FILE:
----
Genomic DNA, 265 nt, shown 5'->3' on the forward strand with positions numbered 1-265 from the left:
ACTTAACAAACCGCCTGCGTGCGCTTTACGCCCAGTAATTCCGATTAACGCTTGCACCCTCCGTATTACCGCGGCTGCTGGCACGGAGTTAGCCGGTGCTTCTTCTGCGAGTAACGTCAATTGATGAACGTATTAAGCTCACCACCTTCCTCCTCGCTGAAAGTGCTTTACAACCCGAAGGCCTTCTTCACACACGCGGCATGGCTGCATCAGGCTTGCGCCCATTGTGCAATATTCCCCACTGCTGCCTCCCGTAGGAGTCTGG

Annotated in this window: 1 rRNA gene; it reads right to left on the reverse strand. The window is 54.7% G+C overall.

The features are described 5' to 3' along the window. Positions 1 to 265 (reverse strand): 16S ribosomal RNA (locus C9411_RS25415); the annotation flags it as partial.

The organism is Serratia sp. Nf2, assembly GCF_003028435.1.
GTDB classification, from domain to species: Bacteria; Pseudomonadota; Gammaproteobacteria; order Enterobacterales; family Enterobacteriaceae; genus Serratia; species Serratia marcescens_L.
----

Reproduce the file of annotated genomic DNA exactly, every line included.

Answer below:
Genomic DNA, 265 nt, shown 5'->3' on the forward strand with positions numbered 1-265 from the left:
ACTTAACAAACCGCCTGCGTGCGCTTTACGCCCAGTAATTCCGATTAACGCTTGCACCCTCCGTATTACCGCGGCTGCTGGCACGGAGTTAGCCGGTGCTTCTTCTGCGAGTAACGTCAATTGATGAACGTATTAAGCTCACCACCTTCCTCCTCGCTGAAAGTGCTTTACAACCCGAAGGCCTTCTTCACACACGCGGCATGGCTGCATCAGGCTTGCGCCCATTGTGCAATATTCCCCACTGCTGCCTCCCGTAGGAGTCTGG

Annotated in this window: 1 rRNA gene; it reads right to left on the reverse strand. The window is 54.7% G+C overall.

The features are described 5' to 3' along the window. Positions 1 to 265 (reverse strand): 16S ribosomal RNA (locus C9411_RS25415); the annotation flags it as partial.

The organism is Serratia sp. Nf2, assembly GCF_003028435.1.
GTDB classification, from domain to species: Bacteria; Pseudomonadota; Gammaproteobacteria; order Enterobacterales; family Enterobacteriaceae; genus Serratia; species Serratia marcescens_L.